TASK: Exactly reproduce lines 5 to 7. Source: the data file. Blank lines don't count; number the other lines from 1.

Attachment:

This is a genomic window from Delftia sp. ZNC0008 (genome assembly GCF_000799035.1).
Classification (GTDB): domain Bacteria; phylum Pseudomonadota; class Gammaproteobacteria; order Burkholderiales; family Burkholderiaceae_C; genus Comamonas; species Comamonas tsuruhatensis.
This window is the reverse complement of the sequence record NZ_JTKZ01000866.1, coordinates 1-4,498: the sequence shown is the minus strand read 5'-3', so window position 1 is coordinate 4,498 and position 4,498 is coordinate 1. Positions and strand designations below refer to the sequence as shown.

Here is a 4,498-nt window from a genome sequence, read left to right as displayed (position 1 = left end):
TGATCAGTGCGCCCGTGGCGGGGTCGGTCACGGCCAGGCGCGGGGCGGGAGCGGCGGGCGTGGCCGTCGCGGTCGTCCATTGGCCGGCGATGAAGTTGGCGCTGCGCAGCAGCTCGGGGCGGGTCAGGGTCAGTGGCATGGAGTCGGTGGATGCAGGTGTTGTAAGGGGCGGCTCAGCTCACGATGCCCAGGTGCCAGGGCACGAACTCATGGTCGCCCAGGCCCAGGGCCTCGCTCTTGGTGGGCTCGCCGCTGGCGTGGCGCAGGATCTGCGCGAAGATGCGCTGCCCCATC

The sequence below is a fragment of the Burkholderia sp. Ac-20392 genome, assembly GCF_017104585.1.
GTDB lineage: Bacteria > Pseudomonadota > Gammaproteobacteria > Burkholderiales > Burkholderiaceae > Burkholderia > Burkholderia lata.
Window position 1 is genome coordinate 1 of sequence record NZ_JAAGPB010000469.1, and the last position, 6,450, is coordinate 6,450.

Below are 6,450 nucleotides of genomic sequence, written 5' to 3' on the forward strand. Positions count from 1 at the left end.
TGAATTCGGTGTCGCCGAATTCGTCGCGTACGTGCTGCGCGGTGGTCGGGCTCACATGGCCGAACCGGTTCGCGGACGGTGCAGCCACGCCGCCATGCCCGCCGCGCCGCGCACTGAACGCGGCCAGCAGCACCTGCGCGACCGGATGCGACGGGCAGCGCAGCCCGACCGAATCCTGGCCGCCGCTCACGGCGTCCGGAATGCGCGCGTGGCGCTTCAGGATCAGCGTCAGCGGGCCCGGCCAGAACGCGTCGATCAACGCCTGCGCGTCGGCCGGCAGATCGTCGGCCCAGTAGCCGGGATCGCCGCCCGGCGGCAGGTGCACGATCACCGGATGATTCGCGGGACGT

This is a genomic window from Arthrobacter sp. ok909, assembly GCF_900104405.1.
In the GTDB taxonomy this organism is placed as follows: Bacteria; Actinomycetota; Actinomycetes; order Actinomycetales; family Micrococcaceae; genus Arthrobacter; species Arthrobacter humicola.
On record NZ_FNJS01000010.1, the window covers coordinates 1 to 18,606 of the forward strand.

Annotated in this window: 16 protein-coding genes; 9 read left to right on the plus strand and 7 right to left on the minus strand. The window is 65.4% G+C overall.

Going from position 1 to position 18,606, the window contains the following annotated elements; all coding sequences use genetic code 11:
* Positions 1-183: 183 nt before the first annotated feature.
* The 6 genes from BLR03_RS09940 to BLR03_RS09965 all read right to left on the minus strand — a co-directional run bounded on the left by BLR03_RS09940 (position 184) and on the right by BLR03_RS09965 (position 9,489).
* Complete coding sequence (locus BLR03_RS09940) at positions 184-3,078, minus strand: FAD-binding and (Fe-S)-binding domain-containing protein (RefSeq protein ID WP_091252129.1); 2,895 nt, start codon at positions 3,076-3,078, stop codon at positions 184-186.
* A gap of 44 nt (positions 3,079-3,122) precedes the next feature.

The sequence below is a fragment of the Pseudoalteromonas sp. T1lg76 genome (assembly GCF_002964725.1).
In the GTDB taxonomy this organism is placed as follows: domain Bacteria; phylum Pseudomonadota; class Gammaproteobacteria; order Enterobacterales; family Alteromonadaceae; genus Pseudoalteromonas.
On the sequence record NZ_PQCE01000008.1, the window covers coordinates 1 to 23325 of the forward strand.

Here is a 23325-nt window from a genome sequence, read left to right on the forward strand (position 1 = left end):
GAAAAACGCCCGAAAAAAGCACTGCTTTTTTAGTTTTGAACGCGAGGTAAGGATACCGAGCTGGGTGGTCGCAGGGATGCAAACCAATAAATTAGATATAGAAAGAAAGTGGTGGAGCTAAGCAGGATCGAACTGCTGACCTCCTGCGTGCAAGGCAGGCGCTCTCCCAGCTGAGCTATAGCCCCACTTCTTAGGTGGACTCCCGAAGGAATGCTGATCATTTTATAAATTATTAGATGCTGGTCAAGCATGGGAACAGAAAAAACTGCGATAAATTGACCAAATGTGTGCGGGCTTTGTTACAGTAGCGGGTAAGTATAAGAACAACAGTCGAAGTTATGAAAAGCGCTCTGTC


TGATCAGTGCGCCCGTGGCGGGGTCGGTCACGGCCAGGCGCGGGGCGGGAGCGGCGGGCGTGGCCGTCGCGGTCGTCCATTGGCCGGCGATGAAGTTGGCGCTGCGCAGCAGCTCGGGGCGGGTCAGGGTCAGTGGCATGGAGTCGGTGGATGCAGGTGTTGTAAGGGGCGGCTCAGCTCACGATGCCCAGGTGCCAGGGCACGAACTCATGGTCGCCCAGGCCCAGGGCCTCGCTCTTGGTGGGCTCGCCGCTGGCGTGGCGCAGGATCTGCGCGAAGATGCGCTGCCCCATC

The sequence below is a fragment of the Burkholderia sp. Ac-20392 genome, assembly GCF_017104585.1.
GTDB lineage: Bacteria > Pseudomonadota > Gammaproteobacteria > Burkholderiales > Burkholderiaceae > Burkholderia > Burkholderia lata.